An issue with elevated bike paths is that you can't take the speed coming down with you on your way up like with bicycle tunnels.
Carrying approach speed through tunnels is perhaps not something that should be encouraged anyway.

Especially if the approaches aren't aligned with the tunnel bore such that you can see all the way through.

Was thinking about this after getting passed on the approach to and within our longest local tunnel by a group ride. At the time it was kind of fun as they were pretty much the only others out after dark on a night where snow flurries had become rain and I'd been seeing the lead headlight gaining on me for half a mile.

But in retrospect I thought about how their presence in the oncoming lane of the tunnel would have been invisible to anyone on the oncoming descent that's "around" a maybe 30 degree corner from the tunnel itself. With lights in the tunnel, their lights might not have been visible either. Given they were the only others I'd seen in an hour, it worked out. But I don't know that they wouldn't have made the same move at a time when oncoming bike traffic zooming down the hill would be more likely.

I don't always remember, but even at a reactive speed I often ring my bell when approaching blind tunnels...
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Old 01-26-22, 02:16 PM
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Originally Posted by UniChris View Post
Carrying approach speed through tunnels is perhaps not something that should be encouraged anyway.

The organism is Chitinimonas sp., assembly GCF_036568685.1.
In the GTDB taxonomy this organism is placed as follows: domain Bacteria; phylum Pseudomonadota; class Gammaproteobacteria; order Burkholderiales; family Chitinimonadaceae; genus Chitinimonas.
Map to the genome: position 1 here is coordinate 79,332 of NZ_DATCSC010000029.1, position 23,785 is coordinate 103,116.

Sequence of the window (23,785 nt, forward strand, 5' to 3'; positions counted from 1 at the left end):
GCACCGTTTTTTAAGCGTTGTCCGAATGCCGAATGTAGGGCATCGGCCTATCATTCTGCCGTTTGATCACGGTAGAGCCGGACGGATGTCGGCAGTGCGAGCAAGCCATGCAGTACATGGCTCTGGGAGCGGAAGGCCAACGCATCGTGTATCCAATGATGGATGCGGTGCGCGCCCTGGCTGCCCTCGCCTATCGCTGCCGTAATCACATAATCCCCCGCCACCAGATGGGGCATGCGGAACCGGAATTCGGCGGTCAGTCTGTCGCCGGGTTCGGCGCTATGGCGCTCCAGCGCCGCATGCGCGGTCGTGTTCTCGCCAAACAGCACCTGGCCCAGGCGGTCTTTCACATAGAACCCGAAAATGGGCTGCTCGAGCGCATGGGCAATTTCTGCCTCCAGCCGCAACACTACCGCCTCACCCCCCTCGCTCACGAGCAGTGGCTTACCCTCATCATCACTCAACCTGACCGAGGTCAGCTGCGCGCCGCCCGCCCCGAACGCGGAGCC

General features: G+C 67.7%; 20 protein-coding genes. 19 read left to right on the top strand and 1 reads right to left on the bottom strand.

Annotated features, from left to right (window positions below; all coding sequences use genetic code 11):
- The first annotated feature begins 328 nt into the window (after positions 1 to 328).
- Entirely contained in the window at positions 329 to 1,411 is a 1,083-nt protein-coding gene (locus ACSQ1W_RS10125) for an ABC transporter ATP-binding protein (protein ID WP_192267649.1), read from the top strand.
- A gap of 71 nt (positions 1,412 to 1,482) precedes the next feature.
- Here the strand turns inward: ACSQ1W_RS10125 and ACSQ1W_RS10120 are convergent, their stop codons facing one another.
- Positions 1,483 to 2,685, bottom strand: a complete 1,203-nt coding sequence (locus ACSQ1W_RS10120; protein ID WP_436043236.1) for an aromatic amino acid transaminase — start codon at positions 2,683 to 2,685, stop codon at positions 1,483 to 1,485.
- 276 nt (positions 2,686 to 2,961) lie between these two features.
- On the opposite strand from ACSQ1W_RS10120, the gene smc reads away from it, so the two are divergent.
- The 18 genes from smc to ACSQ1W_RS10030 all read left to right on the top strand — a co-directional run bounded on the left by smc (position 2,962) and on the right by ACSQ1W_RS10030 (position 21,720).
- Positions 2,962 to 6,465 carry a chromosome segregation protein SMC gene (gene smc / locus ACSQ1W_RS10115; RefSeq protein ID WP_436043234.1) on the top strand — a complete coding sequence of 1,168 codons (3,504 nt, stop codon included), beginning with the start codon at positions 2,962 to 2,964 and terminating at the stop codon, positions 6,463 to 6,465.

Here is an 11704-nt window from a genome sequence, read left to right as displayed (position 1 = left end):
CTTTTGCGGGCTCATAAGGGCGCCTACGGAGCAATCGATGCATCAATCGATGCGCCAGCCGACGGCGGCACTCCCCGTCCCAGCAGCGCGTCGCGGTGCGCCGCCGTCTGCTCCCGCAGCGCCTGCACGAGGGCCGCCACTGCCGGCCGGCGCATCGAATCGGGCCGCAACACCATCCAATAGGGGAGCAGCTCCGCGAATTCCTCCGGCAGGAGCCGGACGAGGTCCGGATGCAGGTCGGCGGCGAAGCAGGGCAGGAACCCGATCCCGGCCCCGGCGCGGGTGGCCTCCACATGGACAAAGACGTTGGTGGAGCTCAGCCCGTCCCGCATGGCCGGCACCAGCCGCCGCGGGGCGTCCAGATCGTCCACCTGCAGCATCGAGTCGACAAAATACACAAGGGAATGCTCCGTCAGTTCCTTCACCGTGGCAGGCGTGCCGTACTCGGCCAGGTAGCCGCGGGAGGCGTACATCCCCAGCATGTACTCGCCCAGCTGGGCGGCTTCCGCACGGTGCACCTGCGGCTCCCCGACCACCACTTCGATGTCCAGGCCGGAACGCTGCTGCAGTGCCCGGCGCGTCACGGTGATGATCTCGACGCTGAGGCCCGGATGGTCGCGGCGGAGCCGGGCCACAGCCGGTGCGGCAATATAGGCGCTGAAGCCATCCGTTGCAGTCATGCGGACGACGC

In the Dutch context that's fine, and a standard consideration for city planners, just like visibility is. The speed will go up a few kilometers to still not very impressive, just to give a nudge for comfort.
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Old 01-29-22, 07:22 AM
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This is a really good example of a bike path done WRONG. At first glance it seems as if the motorist had to have done this on purpose, but what really happened was that the motorist was looking down a one-way street, looking for a chance to go and then went immediately when an opening spotted. The only problem was the bike path was going the opposite direction. I know this is the motorists fault, but it's also a case of a poorly designed cycling infrastructure.

I'd be tempted to cycle in the road in lieu of that bike path.

EDIT: Correction, it was not a one-way street, but in effect same difference.


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Old 01-29-22, 08:27 AM
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Indeed, I'm rather upset that the designs for a lot of upcoming projects in my area use these deceptively deadly bidirectional paths that leave you riding in the wrong direction for your side of the road that they are immediately adjacent to. That means every cross street and driveway risks meeting a driver who's looking the other way and ignoring the possibility of anyone going in your direction.

I'm going to be particularly upset if space to build them comes via lane realignment that costs removal of shoulder space from the correct side of the road for that direction of travel.

The theory, apparently, is that people won't ride unless you build dangerous infrastructure that gives a false sense of safety...